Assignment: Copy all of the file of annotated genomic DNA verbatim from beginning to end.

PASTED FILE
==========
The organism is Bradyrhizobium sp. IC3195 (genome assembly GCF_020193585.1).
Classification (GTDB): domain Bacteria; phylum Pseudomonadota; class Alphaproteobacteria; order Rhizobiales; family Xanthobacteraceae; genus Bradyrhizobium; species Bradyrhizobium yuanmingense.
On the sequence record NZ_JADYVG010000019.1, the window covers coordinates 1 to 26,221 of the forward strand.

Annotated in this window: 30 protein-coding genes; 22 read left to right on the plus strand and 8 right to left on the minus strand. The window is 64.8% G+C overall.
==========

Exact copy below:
The organism is Bradyrhizobium sp. IC3195 (genome assembly GCF_020193585.1).
Classification (GTDB): domain Bacteria; phylum Pseudomonadota; class Alphaproteobacteria; order Rhizobiales; family Xanthobacteraceae; genus Bradyrhizobium; species Bradyrhizobium yuanmingense.
On the sequence record NZ_JADYVG010000019.1, the window covers coordinates 1 to 26,221 of the forward strand.

Annotated in this window: 30 protein-coding genes; 22 read left to right on the plus strand and 8 right to left on the minus strand. The window is 64.8% G+C overall.